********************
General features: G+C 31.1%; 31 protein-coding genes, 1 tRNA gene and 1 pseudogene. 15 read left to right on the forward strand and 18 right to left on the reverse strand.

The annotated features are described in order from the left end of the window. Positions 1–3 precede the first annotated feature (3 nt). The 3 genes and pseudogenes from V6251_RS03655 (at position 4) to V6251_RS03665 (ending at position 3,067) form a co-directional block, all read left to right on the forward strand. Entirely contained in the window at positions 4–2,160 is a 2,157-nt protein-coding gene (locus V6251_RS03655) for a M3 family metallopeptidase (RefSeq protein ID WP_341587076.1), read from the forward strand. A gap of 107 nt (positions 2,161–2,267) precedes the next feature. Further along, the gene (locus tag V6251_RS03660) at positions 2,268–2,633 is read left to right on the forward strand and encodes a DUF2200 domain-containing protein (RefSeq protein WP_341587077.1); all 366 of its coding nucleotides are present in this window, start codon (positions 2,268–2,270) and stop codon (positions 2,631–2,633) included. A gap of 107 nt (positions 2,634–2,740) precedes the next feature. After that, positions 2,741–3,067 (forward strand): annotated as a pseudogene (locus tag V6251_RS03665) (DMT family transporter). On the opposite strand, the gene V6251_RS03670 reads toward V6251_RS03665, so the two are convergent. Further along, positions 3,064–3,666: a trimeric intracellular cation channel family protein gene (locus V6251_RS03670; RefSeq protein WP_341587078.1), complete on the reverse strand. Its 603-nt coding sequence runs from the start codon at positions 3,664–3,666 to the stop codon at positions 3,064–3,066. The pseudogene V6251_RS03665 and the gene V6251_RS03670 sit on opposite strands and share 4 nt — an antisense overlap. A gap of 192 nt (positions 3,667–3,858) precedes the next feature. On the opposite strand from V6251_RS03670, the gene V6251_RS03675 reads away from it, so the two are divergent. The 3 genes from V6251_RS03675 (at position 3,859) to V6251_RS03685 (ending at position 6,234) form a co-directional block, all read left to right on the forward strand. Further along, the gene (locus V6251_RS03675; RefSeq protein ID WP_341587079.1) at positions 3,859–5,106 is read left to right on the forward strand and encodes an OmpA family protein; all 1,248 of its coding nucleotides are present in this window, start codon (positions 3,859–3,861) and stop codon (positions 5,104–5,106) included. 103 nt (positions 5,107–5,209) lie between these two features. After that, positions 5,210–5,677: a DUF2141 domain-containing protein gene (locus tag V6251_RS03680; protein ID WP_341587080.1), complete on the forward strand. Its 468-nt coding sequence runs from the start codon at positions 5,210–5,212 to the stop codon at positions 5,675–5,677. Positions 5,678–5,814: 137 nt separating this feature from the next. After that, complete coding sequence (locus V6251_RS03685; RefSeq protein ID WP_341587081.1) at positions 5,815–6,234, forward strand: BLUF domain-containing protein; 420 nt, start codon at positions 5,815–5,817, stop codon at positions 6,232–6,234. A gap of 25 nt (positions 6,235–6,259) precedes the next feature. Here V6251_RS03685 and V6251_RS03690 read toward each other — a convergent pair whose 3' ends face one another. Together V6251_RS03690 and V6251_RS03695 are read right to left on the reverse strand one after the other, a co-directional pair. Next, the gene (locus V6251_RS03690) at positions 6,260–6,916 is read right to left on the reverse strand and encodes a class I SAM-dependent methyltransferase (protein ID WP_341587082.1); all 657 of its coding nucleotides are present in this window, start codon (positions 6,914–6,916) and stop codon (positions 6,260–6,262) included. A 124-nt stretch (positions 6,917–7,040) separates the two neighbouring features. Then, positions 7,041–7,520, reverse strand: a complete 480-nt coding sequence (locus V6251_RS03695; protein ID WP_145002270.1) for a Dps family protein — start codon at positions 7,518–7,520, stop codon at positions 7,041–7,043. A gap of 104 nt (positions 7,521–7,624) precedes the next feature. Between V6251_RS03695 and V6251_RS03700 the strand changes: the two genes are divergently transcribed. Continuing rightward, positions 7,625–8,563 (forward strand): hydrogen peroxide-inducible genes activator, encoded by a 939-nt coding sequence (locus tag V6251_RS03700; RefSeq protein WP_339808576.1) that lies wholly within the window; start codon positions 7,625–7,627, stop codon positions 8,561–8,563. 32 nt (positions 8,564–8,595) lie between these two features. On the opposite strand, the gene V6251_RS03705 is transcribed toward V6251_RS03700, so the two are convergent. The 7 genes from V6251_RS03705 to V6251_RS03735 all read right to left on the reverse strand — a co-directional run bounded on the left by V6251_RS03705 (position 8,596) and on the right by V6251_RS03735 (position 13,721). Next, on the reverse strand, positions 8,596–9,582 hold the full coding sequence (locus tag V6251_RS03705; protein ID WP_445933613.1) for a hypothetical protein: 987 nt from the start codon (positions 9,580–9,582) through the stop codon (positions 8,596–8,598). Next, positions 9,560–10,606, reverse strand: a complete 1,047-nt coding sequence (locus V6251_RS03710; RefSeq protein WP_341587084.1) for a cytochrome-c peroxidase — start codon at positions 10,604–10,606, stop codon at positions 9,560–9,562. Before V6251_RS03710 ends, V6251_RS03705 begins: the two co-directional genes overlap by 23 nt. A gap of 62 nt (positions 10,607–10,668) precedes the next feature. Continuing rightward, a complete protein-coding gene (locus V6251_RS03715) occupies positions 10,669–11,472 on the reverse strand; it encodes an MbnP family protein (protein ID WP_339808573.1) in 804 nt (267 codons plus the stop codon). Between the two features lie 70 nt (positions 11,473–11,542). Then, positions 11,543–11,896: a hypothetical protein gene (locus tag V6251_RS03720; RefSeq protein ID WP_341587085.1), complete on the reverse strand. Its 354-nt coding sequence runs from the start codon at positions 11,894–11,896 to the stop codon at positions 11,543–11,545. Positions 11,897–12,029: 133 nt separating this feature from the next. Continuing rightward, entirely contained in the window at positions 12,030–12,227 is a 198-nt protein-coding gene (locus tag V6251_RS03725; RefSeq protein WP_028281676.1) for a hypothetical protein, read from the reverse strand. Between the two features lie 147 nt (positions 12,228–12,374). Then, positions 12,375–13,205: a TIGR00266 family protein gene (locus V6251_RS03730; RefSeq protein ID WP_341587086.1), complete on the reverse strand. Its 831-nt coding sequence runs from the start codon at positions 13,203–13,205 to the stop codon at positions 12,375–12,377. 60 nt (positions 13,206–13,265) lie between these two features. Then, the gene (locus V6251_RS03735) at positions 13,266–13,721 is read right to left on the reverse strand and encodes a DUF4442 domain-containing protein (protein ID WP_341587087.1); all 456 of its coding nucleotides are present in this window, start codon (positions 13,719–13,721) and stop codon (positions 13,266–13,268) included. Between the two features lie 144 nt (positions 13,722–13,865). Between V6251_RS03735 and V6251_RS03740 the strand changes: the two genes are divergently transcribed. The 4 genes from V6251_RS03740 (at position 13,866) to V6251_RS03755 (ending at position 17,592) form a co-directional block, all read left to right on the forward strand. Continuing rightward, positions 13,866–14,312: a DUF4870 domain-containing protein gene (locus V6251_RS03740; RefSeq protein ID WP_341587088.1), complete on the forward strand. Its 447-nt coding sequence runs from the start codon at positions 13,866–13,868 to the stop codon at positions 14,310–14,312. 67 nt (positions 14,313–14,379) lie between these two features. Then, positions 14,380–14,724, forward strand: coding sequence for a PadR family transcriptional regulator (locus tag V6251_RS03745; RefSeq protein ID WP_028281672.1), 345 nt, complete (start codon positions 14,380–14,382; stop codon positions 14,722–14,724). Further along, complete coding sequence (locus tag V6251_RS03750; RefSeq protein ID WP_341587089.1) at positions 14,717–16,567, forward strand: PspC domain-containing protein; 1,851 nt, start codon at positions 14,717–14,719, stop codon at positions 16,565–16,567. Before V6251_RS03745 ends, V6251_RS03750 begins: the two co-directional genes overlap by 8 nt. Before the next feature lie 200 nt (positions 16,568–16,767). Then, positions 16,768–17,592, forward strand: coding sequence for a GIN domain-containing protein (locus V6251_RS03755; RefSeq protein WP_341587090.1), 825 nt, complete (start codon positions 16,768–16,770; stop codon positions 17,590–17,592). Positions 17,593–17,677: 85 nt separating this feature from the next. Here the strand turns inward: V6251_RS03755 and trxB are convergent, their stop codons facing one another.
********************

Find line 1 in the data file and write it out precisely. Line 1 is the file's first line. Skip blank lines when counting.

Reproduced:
General features: G+C 31.1%; 31 protein-coding genes, 1 tRNA gene and 1 pseudogene. 15 read left to right on the forward strand and 18 right to left on the reverse strand.